For LGBTQI+ students, the first three months of 2024 continue to highlight the urgency in pushing back against the sustained assault on transgender youth and their rights. In February, the tragic loss of Nex Benedict — a nonbinary high school student who was attacked in a school bathroom that they were forced to be in because of Oklahoma’s regressive “bathroom ban” law — makes clear the devastating consequences when people in power enable a harmful mix of transphobic policies and vitriolic rhetoric. Since our founding in 1990, GLSEN has risen up to fight for inclusive school environments and work in solidarity with LGBTQI+ youth, especially transgender and gender-expansive youth. LGBTQI+ youth right now are fighting for their lives and their futures amid a wave of censorship and discrimination that is intended to silence us and push kids back into the closet.

Extremist state lawmakers have shown no signs of relenting in their legislative attacks on transgender youth, with the ACLU tracking over 200 bills in 2024 that adversely impact the rights of LGBTQI+ students. Just weeks before Nex’s death, Utah became the 10th state to enact a “bathroom ban” law, which forces transgender students to use facilities that are inconsistent with their gender identity. Make no mistake: these laws aren’t meant to protect anybody — in fact, they only create unsafe situations that leave children vulnerable to bullying and assault. At the same time, state legislators in Ohio overrode the veto of Governor Mike DeWine (R) to ban access to life-saving gender-affirming care for transgender youth and limit opportunities for transgender student athletes, even though fewer than a dozen transgender students in the state participated in school sports.

The Good News

Despite these ongoing efforts to belittle and harm transgender youth, some states are actively paving the way for a brighter future. International Transgender Day of Visibility is traditionally celebrated on March 31 — and this year, we want to shine a spotlight on the policies that can serve as beacons for how K-12 schools can build safe, affirming, and inclusive learning environments.

Since the beginning of the year, more than 150 bills in 32 states have been introduced that will improve the lives of LGBTQI+ students, not mistreat them. That’s why, for the first time, GLSEN has developed a legislative tracker for proactive state bills that raise the ceiling on what is possible to truly support LGBTQI+ youth.

One clear example is Washington State, where Governor Jay Inslee (D) has recently signed into law new requirements for school districts to adopt a curriculum that is diverse, equitable, and inclusive of marginalized and under-represented groups. Washington is now the seventh state to have moved toward an inclusive curriculum, setting a standard for LGBTQI+ inclusion in core subjects and ensuring that transgender students will be represented in their curriculum. When students see themselves in learning materials, they become more engaged and have better academic outcomes.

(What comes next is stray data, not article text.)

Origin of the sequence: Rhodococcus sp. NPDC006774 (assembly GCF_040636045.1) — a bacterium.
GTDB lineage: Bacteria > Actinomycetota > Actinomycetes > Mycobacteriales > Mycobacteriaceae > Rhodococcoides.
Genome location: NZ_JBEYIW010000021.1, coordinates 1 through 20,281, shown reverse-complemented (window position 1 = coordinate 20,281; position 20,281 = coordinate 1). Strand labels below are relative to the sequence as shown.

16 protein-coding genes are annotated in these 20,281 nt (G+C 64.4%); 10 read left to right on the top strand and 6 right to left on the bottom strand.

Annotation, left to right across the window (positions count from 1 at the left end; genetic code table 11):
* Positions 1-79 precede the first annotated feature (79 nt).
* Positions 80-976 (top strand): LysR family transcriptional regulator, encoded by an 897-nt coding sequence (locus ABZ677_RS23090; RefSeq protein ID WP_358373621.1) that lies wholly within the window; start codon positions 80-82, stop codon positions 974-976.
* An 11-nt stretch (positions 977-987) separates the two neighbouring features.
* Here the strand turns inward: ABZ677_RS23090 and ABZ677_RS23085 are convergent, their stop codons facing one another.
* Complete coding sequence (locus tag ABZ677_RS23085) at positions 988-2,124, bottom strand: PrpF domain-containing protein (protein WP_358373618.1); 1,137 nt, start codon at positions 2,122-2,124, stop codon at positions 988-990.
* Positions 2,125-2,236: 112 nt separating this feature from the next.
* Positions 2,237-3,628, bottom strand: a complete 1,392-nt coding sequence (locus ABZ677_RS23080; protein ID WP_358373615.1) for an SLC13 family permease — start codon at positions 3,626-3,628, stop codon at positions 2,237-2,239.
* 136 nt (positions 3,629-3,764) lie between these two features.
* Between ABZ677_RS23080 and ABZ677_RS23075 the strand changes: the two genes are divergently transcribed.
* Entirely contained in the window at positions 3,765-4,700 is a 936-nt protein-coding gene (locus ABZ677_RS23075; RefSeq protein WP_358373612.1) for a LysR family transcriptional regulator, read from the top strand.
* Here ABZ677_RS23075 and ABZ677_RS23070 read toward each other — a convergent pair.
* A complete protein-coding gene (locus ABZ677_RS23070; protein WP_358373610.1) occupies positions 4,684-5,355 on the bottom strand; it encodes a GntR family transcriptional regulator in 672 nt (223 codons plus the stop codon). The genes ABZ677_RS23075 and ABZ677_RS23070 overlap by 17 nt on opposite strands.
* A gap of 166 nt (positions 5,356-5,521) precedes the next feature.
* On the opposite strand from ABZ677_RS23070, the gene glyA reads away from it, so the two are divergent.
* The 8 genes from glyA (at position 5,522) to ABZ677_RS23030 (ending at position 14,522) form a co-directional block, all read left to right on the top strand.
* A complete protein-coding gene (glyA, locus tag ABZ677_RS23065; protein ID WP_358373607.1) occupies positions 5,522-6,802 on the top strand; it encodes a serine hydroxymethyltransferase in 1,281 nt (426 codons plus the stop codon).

Additionally, there are policymakers who are actively working to protect schools and libraries by essentially banning book bans. Legislators across 13 states have introduced 19 bills aimed at safeguarding against such censorship. These efforts underscore a positive nationwide response to the aggressive campaign by extremist groups that are seeking to restrict access to diverse literature and perspectives.

In addition to protective legislation being passed, recent school board election results serve as a powerful testament to the electorate’s broad rejection of extremist attacks on educational freedom. Despite increased spending, most extremist candidates for school boards were decidedly rejected by voters. Instead, candidates that support LGBTQI+ inclusion in schools were elected to school boards — from Virginia to New Mexico and Pennsylvania to Kansas.

More Good News

There is progress at the federal level as well: the U.S. Department of Education is expected to take a historic step this spring in updating federal regulations to — for the first time ever — clarify that Title IX protects students on the basis of their sexual orientation and gender identity. These updates will challenge a wave of discriminatory state legislation that has targeted transgender youth (including “bathroom ban” laws), while also strengthening requirements on school districts to ensure that the concerns of LGBTQI+ students are promptly and effectively addressed. For example, the Department of Education has in recent years investigated school districts that have dress codes based on sex stereotypes, failed to address persistent and intentional misgendering of students, and pulled LGBTQI+-related books from school library shelves.

In spite of an ongoing wave of toxic, anti-LGBTQI+ legislation, these inclusive policies at both the state and federal level demonstrate that school districts can take a different approach that is rooted in building safe and affirming learning environments and signals not just progress, but hope. Yes, we can choose a better path. This year, let’s work to reverse the tide and build a foundation of support for inclusive policies that center the academic success and well-being of LGBTQI+ youth to ensure that all students are supported in their K-12 school environment.

Brian Dittmeier is the director of public policy for GLSEN, the leading national organization working to advance safe and affirming learning K-12 learning environments for LGBTQI+ youth.